Same Name

TV review by
Kari Croop, Common Sense Media
Same Name TV Poster Image
Gimmick series has good messages and genuine emotion.

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A lot or a little?

The parents' guide to what's in this TV show.

Positive Messages

Celebrities often end the experience with meaningful takeaways about the importance of family, the benefit of community, and a palpable sense of connection. Non-celebrities are rewarded for their hard work and hospitality.

Positive Role Models & Representations

Most celebrities are game for working hard and doing what needs to be done to live life like their non-celebrity namesakes. They can also be generous and thoughtful when it comes to the gifts they leave their host families.

Violence
Sex

Mild sexual innuendo; a woman asks a star to sign her cleavage, etc.

Language

Rare use of words like "damn" and "ass."

Consumerism

Celebrities give their non-celebrity namesakes gifts at the end of each episode, and some involve brand names.

Drinking, Drugs & Smoking

Social drinking.

What parents need to know

Parents need to know that this is generally a good pick for family viewing. That said, brand names are visible on some of the gifts that celebrities give their host families. There's also audible language (including "damn" and "ass"), light sexual innuendo, and background social drinking.

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What's the story?

Celebrities agree to trade places temporarily with regular people who have the SAME NAME, giving each the chance to see what it's like to walk in another person's shoes. Celebrities participating in the project include actor David Hasselhoff, comedian Kathy Griffin, boxer Mike Tyson, and professional footballer Reggie Bush.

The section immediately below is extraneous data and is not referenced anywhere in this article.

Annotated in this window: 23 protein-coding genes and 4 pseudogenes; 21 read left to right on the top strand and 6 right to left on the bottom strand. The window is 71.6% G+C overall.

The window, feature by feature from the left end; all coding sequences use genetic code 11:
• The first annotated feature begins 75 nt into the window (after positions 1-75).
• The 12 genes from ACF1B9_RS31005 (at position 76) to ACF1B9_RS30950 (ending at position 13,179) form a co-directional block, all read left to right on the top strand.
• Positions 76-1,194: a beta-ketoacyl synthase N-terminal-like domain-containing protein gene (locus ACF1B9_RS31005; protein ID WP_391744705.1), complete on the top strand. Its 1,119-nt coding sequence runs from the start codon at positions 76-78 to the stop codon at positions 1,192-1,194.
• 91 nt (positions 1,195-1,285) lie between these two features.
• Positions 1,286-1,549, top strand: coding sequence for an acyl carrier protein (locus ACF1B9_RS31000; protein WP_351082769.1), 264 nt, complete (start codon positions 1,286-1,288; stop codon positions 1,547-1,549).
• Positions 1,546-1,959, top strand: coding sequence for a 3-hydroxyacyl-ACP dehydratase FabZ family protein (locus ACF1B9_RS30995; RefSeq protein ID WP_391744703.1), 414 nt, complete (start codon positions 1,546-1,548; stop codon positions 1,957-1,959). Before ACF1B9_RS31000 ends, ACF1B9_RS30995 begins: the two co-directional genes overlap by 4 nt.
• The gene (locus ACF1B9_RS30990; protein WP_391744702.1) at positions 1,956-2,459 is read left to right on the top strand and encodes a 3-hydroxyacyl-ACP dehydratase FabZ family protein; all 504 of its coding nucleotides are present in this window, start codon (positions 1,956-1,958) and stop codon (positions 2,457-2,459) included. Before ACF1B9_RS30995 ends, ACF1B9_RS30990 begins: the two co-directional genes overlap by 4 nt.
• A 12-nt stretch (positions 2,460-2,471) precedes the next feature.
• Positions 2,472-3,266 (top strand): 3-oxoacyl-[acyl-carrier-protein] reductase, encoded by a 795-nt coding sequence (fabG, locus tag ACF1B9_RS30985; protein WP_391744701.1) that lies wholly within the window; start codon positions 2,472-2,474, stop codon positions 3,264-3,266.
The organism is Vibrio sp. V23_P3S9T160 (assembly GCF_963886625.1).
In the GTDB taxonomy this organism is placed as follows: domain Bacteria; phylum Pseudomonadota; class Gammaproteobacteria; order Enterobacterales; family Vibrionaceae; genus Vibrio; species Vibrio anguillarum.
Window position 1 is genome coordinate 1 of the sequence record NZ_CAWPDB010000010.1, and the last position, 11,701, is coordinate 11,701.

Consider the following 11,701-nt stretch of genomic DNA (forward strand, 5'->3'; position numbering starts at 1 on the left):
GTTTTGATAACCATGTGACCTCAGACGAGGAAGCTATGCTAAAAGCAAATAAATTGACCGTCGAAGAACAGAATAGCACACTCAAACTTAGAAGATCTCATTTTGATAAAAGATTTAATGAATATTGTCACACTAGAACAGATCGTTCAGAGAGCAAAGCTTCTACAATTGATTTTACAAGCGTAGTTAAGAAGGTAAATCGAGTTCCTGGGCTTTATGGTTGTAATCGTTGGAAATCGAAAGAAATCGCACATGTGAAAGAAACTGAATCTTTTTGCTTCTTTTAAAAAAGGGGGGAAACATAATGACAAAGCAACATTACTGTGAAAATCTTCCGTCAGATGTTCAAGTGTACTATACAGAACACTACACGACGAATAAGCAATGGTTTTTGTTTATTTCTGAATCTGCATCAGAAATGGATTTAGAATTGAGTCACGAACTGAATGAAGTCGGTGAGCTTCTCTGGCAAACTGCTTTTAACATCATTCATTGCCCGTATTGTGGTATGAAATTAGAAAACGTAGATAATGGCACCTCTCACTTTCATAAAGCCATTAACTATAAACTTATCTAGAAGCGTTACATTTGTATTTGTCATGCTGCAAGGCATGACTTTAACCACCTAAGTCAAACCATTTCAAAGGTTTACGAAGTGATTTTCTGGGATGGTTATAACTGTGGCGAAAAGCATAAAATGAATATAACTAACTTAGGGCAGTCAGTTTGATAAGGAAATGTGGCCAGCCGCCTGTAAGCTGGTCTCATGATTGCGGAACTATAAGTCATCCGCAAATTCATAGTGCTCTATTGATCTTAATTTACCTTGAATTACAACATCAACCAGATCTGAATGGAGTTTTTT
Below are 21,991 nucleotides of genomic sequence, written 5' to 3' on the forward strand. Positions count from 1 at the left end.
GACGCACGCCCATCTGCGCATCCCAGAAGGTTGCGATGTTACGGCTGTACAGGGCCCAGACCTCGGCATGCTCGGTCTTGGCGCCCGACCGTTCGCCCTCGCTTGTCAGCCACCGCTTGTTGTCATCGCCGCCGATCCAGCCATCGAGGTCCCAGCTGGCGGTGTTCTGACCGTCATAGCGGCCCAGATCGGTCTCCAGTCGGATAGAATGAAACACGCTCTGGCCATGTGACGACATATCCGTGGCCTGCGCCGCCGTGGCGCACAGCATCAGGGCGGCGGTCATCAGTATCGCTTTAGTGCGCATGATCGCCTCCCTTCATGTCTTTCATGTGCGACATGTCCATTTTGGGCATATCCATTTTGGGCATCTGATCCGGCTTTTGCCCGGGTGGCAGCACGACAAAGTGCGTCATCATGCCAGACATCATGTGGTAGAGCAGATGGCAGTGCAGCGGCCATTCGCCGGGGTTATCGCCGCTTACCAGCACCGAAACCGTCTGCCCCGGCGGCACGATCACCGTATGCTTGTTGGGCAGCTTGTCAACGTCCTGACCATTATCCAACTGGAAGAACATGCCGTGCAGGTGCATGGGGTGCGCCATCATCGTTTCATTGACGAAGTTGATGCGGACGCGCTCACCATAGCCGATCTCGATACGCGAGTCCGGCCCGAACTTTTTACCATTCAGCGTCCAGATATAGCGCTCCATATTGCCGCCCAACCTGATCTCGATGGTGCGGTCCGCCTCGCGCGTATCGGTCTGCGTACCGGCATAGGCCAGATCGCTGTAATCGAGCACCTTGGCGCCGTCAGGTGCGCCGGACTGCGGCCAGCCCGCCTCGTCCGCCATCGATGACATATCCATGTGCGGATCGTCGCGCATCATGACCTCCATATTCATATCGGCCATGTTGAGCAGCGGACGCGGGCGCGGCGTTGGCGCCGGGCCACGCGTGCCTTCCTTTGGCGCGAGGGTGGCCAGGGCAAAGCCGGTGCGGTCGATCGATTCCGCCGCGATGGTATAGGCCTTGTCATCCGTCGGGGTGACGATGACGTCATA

Is it any good?

At first, SAME NAME feels like a riff on gimmicky fish-out-of-water TV that puts celebrities in unpleasant situations to watch them squirm -- which worked so well for I'm a Celebrity...Get Me Out of Here! Ahem. But it soon evolves into a genuinely touching social experiment with surprisingly meaningful takeaways.

Even David Hasselhoff, who's essentially kept his career afloat by cashing in on his overhyped Hoff-ness, gets to a point where he's crying actual tears over the new family he's found in rural Lake Jackson, Texas, the home of 27-year-old landscaper David Hasselhoff, Jr. Not every celebrity shows that kind of emotion, but it's worth watching when it happens.

Talk to your kids about ...

  • Families can talk about celebrities and the important role they play in popular culture. Why do we put celebrities on a pedestal and tend to forget that they're people, just like us? What role does media play in shaping our perceptions?

  • What stereotypes do the celebrities and non-celebrities have about each other? How accurate do they turn out to be?

  • Which would you prefer: stepping into a celebrity's shoes or those of a "regular" person? What do you think you could learn from the experience?

TV details

For kids who love reality shows

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